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Ramirez strikes late to level Japan Series

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Not many players can put on a show quite like the Yomiuri Giants’ Alex Ramirez.

The Giants cleanup hitter cranked a sayonara home run with one out in the ninth to lead the Giants to a 3-2 victory over the Seibu Lions in Game 2 of the Japan Series in front of 44,814 fans on Sunday night at Tokyo Dome.

“This game was huge for us,” Ramirez said. “We gotta give credit to our pitching staff. They did a great job for us today.”

Ramirez had been 1-for-4 before his game-winning hit, but went into his final at-bat confident.

“I never put my head down,” Ramirez said. “I always believe that it’s not how you start, It’s how you finish.”

Ramirez’s heroics helped the Giants avoid falling into a 2-0 hole in the series heading into Game 3 Tuesday night.

There was a scary moment for the Giants when Michihiro Ogasawara was hit with a pitch leading off the seventh. Ogasawara received treatment and returned to the game, but was taken out for a pinch runner later in the inning.

Ogasawara was also hit during Game 4 of the second stage of the Central League Climax Series against the Chunichi Dragons. Ramirez also provided the game-winning homer in that contest shortly after his teammate was injured.

“The same thing happened last time,” Ramirez said referring to the CLCS. “I wanted to get a home run right after he got hit but it didn’t happen. Sometimes things don’t happen the way you want them to happen.”

“I wanted to do something,” Ramirez said. “I left a lot of men on base and I needed to do something today. So I’m glad I did.”

The Lions had held Ramirez to just one hit in the series before his late-inning heroics.

“They’ve been pitching me good in the first two games,” Ramirez said. “I guess I have to change my mentality a little bit more.”

As was the case in the first game, there weren’t a lot of offensive fireworks from two of Japanese baseball’s best lineups.

Seibu got three hits but benefited from Nakajima’s opportune two-run shot. All four of Seibu’s runs in the series have come from home runs.

Meanwhile the Giants finished with a respectable number of hits (eight) but constantly ended innings by leaving runners on base.

Lions starter Kazuyuki Hoashi had a decent outing, showing impressive escapability at times, but did not factor into the decision.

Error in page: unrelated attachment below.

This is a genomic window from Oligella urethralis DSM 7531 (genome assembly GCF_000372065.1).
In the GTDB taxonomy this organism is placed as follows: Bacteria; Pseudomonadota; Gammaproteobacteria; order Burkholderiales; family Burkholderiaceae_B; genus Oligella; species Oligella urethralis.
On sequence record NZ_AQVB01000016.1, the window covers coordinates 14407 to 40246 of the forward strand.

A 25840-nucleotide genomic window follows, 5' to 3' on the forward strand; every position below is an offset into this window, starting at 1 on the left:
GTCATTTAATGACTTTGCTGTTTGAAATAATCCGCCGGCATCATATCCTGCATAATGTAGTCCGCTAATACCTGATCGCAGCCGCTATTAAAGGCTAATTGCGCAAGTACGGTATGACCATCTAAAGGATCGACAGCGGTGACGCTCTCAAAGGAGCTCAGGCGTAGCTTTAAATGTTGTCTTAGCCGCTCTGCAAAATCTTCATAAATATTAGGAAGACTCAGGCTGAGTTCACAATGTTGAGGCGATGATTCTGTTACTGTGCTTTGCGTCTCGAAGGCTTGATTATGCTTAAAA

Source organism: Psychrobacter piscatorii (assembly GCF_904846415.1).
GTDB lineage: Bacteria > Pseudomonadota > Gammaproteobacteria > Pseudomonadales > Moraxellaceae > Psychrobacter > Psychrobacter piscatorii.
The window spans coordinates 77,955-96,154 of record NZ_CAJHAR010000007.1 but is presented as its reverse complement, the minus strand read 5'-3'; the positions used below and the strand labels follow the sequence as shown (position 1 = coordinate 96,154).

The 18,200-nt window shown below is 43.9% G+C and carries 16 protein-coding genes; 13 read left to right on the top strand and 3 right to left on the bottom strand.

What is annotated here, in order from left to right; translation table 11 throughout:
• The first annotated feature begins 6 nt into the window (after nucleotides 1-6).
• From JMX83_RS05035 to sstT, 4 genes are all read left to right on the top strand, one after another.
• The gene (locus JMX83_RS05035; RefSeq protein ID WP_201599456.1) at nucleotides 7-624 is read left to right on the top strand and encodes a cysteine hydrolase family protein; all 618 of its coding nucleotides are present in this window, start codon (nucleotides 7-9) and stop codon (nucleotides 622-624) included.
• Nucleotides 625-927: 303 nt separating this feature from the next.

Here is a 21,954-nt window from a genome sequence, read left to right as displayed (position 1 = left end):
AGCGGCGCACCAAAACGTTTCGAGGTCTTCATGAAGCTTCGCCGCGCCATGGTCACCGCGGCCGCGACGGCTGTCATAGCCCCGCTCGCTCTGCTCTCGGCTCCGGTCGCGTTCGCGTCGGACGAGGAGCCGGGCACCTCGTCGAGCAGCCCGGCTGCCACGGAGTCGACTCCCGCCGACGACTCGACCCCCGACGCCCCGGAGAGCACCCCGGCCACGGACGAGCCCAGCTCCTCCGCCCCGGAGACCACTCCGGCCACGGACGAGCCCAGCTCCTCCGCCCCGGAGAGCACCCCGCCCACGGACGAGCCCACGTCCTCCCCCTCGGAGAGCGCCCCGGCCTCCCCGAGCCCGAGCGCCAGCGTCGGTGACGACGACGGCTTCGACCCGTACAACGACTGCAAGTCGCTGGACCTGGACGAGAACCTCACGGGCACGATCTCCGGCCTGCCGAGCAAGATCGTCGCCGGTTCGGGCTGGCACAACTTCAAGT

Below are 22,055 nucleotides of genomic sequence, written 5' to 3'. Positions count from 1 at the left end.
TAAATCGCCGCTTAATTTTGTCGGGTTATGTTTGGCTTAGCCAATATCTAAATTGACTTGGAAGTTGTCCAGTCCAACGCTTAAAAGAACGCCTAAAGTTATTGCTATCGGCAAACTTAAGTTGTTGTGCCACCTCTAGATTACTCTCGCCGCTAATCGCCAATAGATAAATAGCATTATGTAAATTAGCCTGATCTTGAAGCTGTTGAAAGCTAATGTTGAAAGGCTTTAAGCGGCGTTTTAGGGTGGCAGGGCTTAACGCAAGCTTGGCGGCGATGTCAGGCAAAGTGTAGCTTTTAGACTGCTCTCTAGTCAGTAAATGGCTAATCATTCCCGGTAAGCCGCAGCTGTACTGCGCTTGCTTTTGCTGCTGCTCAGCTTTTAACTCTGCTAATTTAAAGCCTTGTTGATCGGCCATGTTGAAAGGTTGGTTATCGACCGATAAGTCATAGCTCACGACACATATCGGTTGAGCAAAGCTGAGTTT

Hoashi gave up one run and struck out two in five innings on an up-and-down night that also saw him walk three and hit two batters.

“He pitched a great game today,” Ramirez said. “He had everything going for him. I was glad that they took him out of the game. Because the way he was pitching was pretty good.”

Hoashi pitched himself into a rough spot in the fifth after allowing a one-out single to Takuya Kimura and a double to Ogasawara. Hoashi retired the next batter, Ramirez, but walked Lee Seung Yeop to load the bases with two away.

The Seibu bench then breathed a sigh of relief as Hoashi ended the threat by getting Yoshitomo Tani to ground out to end the inning.

Yomiuri’s Hisanori Takahashi delivered another strong postseason start for the Giants but was a victim of a lack of run support.

Takahashi allowed two runs on three hits and struck out three in 5 1/3 innings. He retired the first nine batters he faced before running into trouble in the fourth and eventually giving up Nakajima’s homer.

“He’s been on a roll,” Giants manager Tatsunori Hara said. “I believe he’s going to pitch one more time at least.”

Yomiuri took an early lead for the second consecutive day, going ahead 1-0 on Kazunari Tsuruoka’s sacrifice fly to right in the second inning.

Lions second baseman Yasuyuki Kataoka led off the fourth with a double down the left-field line that narrowly stayed fair. That set the stage for Hiroyuki Nakajima, who launched a 128 kph changeup into the throng of Seibu supporters in the left-field stands.

The Giants pulled even in the sixth when Yoshiyuki Kamei connected on an RBI double off reliever Koji Onuma to score Hayato Sakamoto from second.

The two teams will have an off day on Monday before the series shifts to Seibu Dome in Tokorozawa, Saitama Pref., for Games 3, 4 and, if necessary, Game 5.

“Of course my goal is to go there and win the first game,” Ramirez said. “That’s the most important one. If we win the first game that means at least we’re coming back here to Tokyo. That’s what we’re looking for.”